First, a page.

MANY people have thought about leaving their house, business or other assets to their family during their lifetime or after death.
But not that many have a clear plan and too few have drafted a will, according to Aidan Scollard, advisory partner to family and entrepreneurial businesses with RSM Farrell Grant Sparks.
"While we're all inclined to put these issues off, they will eventually have to be dealt with, so it may be better to discuss them now while we are all still around to manage the situation and the sensitivities within our family," he said.
Those with significant assets to pass on are increasingly mindful of the changes to capital acquisitions tax (CAT).
The parent to child, CAT tax-free threshold has reduced from €434,000 in 2009 to €225,000 under the current government.
This is a huge reduction and it has had the effect of making people, particularly family business owners, look at making gifts to their children.
A child gifted €430,000 today is liable for around €67,000 tax, whereas in 2009 there was no liability on this sum.
Those with significant assets tend to be business and property owners. The main issue for those over 50 to consider now is whether they should gift some, or all, of their estate while the value of their assets are relatively low - supressed by the recession.
"While we appreciate that everyone's circumstances are different, and there are particular sensitivities within every family, there is an opportunity to get valuable estates or businesses into the hands of the next generation while values are currently lowered due to economic circumstances," Mr Scollard said.
As the economy rebounds, family businesses should become worth significantly more and if there is no change in the tax thresholds, then the cost of transfer in years to come could be a multiple of what it is now.
Many families put off these discussions as they believe it may be unsettling, but with the correct support and advice, it is generally possible to work through the issues in an understanding way that will not affect family relationships going forward.
The handover to the next generation is on the rise within the farming community.
This trend is driven by a number of factors, such as parents not wanting to see their children emigrating, coupled with the fact that they believe it is a good time for succession given the number of reliefs available to ensure that the farm is transferred in a tax-efficient manner.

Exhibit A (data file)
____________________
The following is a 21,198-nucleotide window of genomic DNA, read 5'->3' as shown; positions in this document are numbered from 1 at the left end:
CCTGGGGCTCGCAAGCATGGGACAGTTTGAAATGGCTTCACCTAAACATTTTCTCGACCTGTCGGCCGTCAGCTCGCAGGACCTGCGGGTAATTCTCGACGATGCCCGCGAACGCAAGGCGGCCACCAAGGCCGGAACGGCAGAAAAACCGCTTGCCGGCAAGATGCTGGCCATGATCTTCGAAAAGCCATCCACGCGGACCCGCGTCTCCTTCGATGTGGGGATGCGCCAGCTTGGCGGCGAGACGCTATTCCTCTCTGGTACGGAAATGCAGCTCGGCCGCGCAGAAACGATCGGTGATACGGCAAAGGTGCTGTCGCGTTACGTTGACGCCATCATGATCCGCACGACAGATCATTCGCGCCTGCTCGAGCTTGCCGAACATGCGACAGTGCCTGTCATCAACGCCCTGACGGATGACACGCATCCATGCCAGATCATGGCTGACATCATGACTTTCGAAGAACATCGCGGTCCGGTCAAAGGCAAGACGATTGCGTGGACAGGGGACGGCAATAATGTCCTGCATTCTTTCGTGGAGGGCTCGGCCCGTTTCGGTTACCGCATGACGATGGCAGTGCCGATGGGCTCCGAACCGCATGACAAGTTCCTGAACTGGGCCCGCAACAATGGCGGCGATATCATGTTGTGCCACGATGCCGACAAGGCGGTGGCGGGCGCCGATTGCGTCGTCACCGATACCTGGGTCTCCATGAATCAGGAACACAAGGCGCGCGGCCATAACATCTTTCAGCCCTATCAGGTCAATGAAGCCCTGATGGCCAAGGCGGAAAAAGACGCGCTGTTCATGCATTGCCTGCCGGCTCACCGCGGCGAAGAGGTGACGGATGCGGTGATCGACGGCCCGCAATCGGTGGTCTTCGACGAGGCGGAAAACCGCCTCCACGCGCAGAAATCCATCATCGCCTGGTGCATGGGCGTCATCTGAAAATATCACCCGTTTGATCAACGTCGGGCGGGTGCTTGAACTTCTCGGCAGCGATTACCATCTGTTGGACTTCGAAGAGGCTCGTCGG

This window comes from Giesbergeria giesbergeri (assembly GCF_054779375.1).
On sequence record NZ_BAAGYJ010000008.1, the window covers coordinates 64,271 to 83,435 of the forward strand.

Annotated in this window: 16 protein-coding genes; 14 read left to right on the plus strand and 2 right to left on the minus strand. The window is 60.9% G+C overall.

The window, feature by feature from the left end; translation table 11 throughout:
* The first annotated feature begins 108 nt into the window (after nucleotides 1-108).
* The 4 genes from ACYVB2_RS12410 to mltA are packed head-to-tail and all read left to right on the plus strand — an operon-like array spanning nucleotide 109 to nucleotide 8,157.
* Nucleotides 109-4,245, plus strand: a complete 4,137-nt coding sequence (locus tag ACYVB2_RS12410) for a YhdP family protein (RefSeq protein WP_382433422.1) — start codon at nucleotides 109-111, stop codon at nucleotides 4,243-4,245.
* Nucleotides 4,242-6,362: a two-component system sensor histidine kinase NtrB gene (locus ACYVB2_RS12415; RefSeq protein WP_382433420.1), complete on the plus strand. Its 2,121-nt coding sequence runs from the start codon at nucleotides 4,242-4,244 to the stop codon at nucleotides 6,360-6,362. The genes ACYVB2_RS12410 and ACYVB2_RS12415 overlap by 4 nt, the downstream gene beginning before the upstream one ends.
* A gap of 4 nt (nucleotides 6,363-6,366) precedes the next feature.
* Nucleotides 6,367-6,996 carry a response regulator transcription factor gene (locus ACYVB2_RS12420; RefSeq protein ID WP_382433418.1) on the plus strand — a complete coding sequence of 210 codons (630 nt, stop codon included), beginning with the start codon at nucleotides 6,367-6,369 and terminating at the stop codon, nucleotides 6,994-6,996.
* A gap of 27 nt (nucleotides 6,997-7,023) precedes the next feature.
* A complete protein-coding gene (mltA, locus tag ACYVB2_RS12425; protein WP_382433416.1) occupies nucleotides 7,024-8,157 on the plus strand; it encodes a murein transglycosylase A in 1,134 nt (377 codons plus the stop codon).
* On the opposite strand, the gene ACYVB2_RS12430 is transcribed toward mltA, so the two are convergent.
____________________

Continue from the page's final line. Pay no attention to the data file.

As there is an annual gift tax exemption of €3,000 from each disponer to a donee, two parents could gift a child €6,000 each year without the child incurring a gift tax liability.
To cover the cost of the tax and encourage people to plan for this, relief is available on certain life assurance plans, Mr Scollard said.
The relief provides that where a life assurance policy is put in place to provide for the payment of CAT, Revenue will not seek to tax the policy proceeds.
The benefit of using a qualifying life assurance policy to fund for the payment of CAT is that as long as certain conditions are met, the proceeds of the policy when used to pay the CAT, will not increase the beneficiary's tax liability.
On the other hand, if the money was deposited in a bank account with the intention of covering the inheritance tax, it will be seen by the Revenue as an additional inheritance and will ultimately increase the tax bill, the Farrell Grant Sparks expert said.
So if there is going to be a significant tax liability for children when they inherit assets, consider setting up a special section 72 life assurance policy which provides a lump sum to fund the CAT liability arising when they inherit the estate, he said.
Certain reliefs and exemptions apply to certain types of assets. The main exemptions and reliefs are:
• Spouse or civil partner exemption - gifts or inheritances from one spouse or civil partner to another are totally exempt from CAT.
• Agricultural relief - the value of farmland, buildings and stock can be reduced by 90pc where the beneficiary is a qualifying farmer and he or she holds on to the property for a minimum of six years.
• Business relief - this can provide a relief similar to the above, a reduction of 90pc in the value of certain business or private companies where both the business and the beneficiary meet the qualifying conditions.
Mr Scollard said: "Needless to say, these are major decisions so it is important to seek professional advice when considering any of these planning options."